The World Obesity Federation has set October 11 as World Obesity Day to call attention to the global problem. And the World Health Organization (WHO) has identified childhood obesity as one of the most serious public health challenges in the 21st century.
On the World Obesity Day last year, Imperial College London and the WHO published a study which estimated that the number of obese children and adolescents aged between five and 19 across the world has increased tenfold in the past 40 years.
According to Hong Kong’s Department of Health, overweight and obesity detection rate of primary and secondary school students in the city is around 20 percent.
Parents, especially grandparents, often ignore the occurrence of obesity in kids and may even be proud of it as they may feel a sense of accomplishment that they are raising chubby and healthy children.
However, the truth is that obese children who continue to be overweight into adulthood will have a greater chance of developing cardiovascular diseases, diabetes, musculoskeletal disorders like arthritis, fatty liver disease, sleep apnea, etc.
They will also have an increased risk of getting cancer in colon, breast or endometrial cancers. They may develop psychological and social problems, such as low self-esteem and depression, and are more likely to be bullied.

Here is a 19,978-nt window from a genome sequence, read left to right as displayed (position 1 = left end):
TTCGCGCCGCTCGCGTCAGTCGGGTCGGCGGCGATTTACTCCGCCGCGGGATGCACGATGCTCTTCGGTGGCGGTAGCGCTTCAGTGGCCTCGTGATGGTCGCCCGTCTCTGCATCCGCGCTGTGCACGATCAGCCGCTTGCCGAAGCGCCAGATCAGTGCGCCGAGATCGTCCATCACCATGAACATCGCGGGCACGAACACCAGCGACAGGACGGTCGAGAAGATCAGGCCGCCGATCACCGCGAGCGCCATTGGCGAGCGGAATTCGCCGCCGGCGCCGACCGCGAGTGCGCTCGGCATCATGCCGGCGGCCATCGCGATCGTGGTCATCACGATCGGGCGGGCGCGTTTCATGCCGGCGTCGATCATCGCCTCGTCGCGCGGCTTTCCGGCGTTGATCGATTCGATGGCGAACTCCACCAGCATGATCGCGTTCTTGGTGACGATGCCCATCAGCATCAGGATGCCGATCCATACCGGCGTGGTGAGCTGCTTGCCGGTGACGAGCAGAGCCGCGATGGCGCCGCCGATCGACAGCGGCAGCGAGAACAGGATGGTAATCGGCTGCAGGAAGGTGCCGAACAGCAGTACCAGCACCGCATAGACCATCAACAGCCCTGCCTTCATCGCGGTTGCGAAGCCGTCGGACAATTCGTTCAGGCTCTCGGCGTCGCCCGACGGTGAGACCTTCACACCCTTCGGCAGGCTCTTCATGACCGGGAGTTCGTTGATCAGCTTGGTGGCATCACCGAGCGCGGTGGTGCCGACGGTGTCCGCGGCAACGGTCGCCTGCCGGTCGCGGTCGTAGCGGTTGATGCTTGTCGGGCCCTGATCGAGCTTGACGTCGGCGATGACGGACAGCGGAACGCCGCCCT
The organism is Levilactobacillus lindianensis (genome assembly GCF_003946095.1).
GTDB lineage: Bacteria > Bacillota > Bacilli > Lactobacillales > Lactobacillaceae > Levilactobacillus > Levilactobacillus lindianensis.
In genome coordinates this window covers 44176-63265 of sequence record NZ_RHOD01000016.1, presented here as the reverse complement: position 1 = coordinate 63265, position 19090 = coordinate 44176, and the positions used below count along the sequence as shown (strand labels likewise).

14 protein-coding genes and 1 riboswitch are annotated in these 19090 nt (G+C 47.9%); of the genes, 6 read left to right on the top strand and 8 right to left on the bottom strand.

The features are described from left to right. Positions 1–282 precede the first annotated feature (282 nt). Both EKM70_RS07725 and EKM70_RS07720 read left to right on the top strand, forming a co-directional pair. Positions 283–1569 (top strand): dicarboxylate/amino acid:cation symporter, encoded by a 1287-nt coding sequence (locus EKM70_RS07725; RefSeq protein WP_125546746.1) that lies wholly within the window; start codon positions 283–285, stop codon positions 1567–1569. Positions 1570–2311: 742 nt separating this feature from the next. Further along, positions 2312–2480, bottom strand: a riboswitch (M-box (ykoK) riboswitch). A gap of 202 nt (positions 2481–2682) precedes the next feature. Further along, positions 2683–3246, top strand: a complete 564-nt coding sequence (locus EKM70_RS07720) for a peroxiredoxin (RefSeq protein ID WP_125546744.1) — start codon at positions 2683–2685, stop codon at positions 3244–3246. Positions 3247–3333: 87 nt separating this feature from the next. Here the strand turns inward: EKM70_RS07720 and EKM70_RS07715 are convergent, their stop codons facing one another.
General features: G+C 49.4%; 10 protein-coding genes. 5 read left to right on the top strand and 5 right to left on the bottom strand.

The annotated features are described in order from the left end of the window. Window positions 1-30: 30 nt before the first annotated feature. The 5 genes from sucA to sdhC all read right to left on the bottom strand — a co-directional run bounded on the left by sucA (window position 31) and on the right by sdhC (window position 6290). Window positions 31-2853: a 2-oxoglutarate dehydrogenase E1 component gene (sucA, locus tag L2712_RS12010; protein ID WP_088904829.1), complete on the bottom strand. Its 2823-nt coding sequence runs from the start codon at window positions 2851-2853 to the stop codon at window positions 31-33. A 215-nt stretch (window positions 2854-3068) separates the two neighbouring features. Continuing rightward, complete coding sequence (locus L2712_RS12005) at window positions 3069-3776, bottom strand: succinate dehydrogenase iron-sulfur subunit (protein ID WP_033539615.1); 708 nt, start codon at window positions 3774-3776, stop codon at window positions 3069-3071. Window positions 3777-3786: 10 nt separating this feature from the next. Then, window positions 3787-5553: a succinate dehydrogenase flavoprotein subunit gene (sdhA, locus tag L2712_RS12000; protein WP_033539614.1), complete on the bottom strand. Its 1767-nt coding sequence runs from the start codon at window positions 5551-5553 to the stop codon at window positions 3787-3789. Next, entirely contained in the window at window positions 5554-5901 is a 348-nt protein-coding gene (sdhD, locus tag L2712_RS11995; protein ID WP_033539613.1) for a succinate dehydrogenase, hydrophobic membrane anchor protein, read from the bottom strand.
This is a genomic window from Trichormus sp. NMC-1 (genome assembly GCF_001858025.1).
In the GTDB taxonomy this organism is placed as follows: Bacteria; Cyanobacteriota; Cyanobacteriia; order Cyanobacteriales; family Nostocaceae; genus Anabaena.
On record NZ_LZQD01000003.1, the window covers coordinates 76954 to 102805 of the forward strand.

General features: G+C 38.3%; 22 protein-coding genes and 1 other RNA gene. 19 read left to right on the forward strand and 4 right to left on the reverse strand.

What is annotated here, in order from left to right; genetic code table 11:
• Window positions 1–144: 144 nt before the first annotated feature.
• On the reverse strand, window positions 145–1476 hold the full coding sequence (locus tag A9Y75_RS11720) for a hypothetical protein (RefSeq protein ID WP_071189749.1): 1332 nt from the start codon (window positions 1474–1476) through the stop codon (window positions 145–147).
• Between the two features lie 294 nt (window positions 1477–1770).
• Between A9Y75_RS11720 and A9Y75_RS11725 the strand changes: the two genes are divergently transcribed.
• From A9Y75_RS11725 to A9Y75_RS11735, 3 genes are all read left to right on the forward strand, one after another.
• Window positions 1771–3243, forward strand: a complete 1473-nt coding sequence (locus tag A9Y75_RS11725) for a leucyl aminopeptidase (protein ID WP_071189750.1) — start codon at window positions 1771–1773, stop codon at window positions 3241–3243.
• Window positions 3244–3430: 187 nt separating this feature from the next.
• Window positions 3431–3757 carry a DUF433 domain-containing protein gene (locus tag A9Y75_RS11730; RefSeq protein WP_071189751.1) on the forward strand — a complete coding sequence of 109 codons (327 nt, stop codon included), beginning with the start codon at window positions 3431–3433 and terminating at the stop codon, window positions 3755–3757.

The root cause of obesity and overweightness is imbalance in ingesting and burning of calories. With excessive intake of food, if there is lack of sufficient exercise to burn the calories, obesity is inevitable.
Nowadays, children are often busy with loads of homework, tutorials, and extra-curricular activities. When they are finally free, they are probably sitting watching TV, using smartphones and tablets. They spend a considerable amount of time on static activities, which ultimately lead to obesity.
On top of changing the lifestyle, it is essential for the government and schools to have suitable policies in order to solve the problem of childhood obesity.
Children spend most of their time in school and the interaction between teachers and students is vital.
According to a study conducted by the University of Hong Kong, the more a school encourages physical activities, the less is the risk that its pupils will have an obesity problem.
Factors that determine the ranking of a school in terms of being physical activity-friendly include the number of physical activities that the institution offers and the related facilities, as well as the teachers’ attitudes toward such activities.
This article appeared in the Hong Kong Economic Journal on Feb 9
Translation by John Chui
[Chinese version 中文版]
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